Mountain Mumbles

Abby Rideout, of Salt Lake City, competes in the 2015 Teton Ogre adventure race. The race features several small ogre action figures hidden on the course.

I have an unwritten list of words that I really try not to use too frivolously. Some of them are simple black and white. “Suffer” is one of those.

It’s not suffering if you’re doing it to yourself on purpose. Everyone who gets rained on during a long hike can stop whining about how they suffered so hard over the weekend. Save that one for people undergoing real hardship.

“Adventure” falls into a grayer area. It’s a word that is overused a lot. Trying out a new ice cream place, or playing frisbee golf, can be an adventure, apparently. Personally I have an urge to save that word for bigger endeavors. Vikings who headed to pillage some villages, got lost and ended up somewhere in the northeastern U.S. had adventures. Anything involving a dragon is probably an adventure. Ditto for any trip on which you meet a wizard, discover a continent (or new planet) or have to rescue a prince (or princess).

But going out for a 10-hour ramble in the northern Tetons, looking for preset checkpoints? That’s not quite the same scale, is it?

That’s really the only quibble I have with the Teton Ogre, the “adventure race” moniker. That isn’t the organizers’ fault, but based on my previous criteria there’s a serious lack of dragons, wizards, new continents and princesses. There is, however, a whole lot of uncertainty, the potential for bears, an errant cow or two and several small ogre action figures hidden in the woods.

This year’s Teton Ogre opened beautifully, with clear-ish skys, a temperate breeze and a nice straightforward gravel ride to kick things off. The threatened forecast of thundershowers gave the clouds that lurked on the horizon a menacing weight, though, and we hustled through the first few checkpoints, mindful of how much slower we’d be moving if the rain moved in hard.

Adventure racing is unlike any other competition I’ve been part of, because for the vast majority of the time you have no idea how you’re doing compared with your competitors. Sure, we passed many teams throughout the day, and we ran across the tracks of even more, but teams can collect the checkpoints in any order. That means it’s impossible to assess how you’re doing compared to the field. It doesn’t matter if you pass someone; they could just be collecting checkpoints in a different order than you are. That, combined with the lack of a clearly defined race route pushes things a little further away from typical “race” territory and a little closer to “adventure” status.

But if you want to feel like you might accidentally really have an adventure, try getting lost. Not “I’m not sure we’re on the right trail” lost, but “I’m not sure we’re on the right map” lost. The sort of lost where you forget you’re in a race, and start just trying to remember which direction the beer is. Midway through the 10-hour race we might have been wearing race bibs, but we were just focused on not needing a helicopter to get home.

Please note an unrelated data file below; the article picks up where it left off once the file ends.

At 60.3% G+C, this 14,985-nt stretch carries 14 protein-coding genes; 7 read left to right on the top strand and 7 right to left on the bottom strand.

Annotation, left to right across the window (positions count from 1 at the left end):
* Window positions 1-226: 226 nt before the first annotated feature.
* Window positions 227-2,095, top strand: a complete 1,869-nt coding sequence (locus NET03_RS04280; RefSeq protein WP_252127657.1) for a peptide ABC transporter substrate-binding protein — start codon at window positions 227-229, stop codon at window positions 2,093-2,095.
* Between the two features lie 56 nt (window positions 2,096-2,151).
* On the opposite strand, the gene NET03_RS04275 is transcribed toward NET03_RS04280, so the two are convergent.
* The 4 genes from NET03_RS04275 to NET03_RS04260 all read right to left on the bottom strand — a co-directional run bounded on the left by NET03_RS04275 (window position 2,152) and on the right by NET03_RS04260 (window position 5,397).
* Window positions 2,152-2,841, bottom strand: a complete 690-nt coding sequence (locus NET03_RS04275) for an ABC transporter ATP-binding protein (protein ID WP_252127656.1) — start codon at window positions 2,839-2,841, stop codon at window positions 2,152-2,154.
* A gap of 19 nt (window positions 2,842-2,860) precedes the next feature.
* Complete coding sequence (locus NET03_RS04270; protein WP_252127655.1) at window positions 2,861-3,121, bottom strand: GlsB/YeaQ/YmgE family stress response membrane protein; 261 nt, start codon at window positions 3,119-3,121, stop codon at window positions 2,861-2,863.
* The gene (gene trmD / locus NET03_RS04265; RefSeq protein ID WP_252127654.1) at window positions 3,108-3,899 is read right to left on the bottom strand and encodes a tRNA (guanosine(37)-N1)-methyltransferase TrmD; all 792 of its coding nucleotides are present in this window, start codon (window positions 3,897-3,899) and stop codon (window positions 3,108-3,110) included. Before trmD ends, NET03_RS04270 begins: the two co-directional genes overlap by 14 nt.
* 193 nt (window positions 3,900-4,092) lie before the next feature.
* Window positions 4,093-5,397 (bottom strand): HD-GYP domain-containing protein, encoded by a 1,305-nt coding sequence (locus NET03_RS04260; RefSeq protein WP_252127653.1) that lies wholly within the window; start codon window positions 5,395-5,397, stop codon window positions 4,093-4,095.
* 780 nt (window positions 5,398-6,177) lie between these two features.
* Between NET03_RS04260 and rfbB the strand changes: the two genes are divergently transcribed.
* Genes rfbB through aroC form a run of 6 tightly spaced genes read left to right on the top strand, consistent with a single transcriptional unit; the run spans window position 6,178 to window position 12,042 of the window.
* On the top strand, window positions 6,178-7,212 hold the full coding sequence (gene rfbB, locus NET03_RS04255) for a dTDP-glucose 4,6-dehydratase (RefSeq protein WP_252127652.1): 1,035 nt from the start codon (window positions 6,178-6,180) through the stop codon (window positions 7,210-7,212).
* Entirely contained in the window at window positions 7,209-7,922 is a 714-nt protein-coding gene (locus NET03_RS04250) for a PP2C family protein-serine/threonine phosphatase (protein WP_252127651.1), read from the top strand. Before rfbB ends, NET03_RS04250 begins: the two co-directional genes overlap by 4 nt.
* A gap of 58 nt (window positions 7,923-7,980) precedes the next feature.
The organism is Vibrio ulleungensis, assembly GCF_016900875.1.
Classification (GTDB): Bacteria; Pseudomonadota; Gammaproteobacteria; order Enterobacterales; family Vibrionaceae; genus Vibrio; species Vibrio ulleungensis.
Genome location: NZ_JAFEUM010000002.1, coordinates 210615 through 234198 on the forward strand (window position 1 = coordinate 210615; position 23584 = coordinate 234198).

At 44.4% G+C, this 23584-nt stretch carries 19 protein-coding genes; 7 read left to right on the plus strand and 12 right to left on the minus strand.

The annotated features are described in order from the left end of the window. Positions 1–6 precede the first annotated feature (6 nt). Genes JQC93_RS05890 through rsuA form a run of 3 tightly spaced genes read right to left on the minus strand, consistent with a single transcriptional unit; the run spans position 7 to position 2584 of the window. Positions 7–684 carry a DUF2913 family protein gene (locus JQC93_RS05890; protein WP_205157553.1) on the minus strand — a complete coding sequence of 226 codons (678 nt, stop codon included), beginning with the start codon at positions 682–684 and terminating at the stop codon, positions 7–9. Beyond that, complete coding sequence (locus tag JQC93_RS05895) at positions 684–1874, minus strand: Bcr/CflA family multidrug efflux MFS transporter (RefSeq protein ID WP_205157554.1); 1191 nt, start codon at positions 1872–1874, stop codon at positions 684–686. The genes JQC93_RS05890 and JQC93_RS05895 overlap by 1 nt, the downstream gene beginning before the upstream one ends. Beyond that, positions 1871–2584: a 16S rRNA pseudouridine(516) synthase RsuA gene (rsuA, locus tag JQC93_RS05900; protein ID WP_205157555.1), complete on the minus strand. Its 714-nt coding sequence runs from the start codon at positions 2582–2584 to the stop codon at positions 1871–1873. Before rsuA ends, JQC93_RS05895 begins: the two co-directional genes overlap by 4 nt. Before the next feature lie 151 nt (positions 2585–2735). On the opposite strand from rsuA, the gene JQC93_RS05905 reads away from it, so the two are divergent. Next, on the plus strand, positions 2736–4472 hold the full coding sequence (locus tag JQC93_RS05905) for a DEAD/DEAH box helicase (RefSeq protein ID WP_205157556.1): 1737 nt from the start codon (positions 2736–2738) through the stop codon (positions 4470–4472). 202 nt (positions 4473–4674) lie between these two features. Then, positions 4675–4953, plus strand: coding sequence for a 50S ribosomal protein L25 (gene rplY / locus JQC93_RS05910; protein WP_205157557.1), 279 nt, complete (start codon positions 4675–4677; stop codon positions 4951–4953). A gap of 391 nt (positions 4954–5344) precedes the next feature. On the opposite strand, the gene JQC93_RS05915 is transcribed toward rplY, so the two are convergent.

Eventually we bumbled onto the right overgrown road, collected a few more checkpoints, bushwhacked through the swamp and made it back to our bikes and the relative safety of roads and trails that came with signs to name them. The rest of our day was shadowed by the backdrop of our misadventure, though. We still didn’t know how we were doing compared to the field, but we knew that there was no way everyone else had been as lost as we were. We pushed on though, collected a checkpoint on the Bitch Creek Bridge, and then turned into the wind to head back to Tetonia.

The clouds still loomed full of potential delay above us as we fought a headwind down the rail trail. Somewhere near Felt, Idaho, I found myself wishing this was a little more of a real adventure. Those sorts of stories never talk about the long fruitless bike rides where it feels like your running shorts are trying to strangle your nether regions into something resembling a Ken doll. Their long journeys are punctuated by trolls and elves and enchanted forests. All we got was a grove of cottonwood trees that clogged my throat with detritus.

When we pushed across Highway 33 for the last kick into Tetonia I wished desperately for a dragon to jump out and stop us. Even a small black bear or yappy dog would have sufficed. Anything to give us an excuse to stop pedaling and maybe throw rocks and yell or something. The dragon slumbered on in its culvert, so we struggled on, beating fourth place to the finish line by a minute.

There was no long-haired princess to kidnap at the end of the story, no continents discovered, no treasure trove, no feast as all the warriors toasted our feats of bravery. For a moment things felt remarkably “un-adventury.” But then there was cold beer, a warm fire and an incredible teammate, and I won a boot dryer, which is a lot more useful to my wet running shoes than any heap of gold.

Cy Whitling writes every other week on living and playing in the mountains. Contact him via

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